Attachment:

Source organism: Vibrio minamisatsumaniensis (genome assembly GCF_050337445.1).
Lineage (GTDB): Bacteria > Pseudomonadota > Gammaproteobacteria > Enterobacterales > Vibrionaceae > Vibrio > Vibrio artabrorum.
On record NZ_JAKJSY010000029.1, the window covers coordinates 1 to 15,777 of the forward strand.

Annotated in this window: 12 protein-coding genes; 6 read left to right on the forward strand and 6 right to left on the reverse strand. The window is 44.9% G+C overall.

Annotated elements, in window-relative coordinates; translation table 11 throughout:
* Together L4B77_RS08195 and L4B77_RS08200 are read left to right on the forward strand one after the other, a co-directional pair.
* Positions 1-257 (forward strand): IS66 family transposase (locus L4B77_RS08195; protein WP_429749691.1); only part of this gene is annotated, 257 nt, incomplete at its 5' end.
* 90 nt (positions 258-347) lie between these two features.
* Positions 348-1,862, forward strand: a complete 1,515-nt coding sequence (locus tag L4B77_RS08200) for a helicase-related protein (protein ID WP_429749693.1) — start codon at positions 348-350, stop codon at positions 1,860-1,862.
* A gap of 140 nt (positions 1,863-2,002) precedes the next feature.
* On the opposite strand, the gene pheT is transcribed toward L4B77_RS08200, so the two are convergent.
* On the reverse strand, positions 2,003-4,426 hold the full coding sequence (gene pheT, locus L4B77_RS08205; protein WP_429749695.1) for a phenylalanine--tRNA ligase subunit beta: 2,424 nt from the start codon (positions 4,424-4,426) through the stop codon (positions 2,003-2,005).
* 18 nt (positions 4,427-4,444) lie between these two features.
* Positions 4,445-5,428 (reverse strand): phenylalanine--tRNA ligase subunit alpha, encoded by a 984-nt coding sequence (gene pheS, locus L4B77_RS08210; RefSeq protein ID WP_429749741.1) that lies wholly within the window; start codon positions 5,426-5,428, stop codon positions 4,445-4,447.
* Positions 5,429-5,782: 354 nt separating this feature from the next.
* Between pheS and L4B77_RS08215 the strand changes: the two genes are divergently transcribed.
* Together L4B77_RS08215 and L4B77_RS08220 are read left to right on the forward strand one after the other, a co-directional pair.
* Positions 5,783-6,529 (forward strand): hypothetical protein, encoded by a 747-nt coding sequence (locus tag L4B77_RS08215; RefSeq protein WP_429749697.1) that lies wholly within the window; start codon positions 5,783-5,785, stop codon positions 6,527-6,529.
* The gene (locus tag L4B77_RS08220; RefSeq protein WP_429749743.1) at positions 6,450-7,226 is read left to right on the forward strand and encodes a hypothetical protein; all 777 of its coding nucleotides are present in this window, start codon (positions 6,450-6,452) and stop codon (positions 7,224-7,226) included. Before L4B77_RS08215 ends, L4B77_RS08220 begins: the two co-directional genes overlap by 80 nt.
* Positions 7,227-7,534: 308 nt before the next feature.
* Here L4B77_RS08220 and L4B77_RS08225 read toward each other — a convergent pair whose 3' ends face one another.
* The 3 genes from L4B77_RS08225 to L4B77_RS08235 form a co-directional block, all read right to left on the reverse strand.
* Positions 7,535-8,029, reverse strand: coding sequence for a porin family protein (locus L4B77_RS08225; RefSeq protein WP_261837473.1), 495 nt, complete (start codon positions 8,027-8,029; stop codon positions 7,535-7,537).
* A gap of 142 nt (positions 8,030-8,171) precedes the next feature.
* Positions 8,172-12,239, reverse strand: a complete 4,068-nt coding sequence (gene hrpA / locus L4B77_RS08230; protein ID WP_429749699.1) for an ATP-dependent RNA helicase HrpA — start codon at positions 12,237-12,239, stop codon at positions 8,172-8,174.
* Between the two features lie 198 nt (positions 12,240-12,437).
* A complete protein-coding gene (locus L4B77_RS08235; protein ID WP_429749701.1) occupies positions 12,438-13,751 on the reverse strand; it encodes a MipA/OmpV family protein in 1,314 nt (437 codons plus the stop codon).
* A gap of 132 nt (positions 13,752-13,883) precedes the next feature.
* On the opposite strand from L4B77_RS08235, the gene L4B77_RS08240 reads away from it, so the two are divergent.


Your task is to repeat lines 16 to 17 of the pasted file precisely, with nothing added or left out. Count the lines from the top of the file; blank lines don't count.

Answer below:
* Between pheS and L4B77_RS08215 the strand changes: the two genes are divergently transcribed.
* Together L4B77_RS08215 and L4B77_RS08220 are read left to right on the forward strand one after the other, a co-directional pair.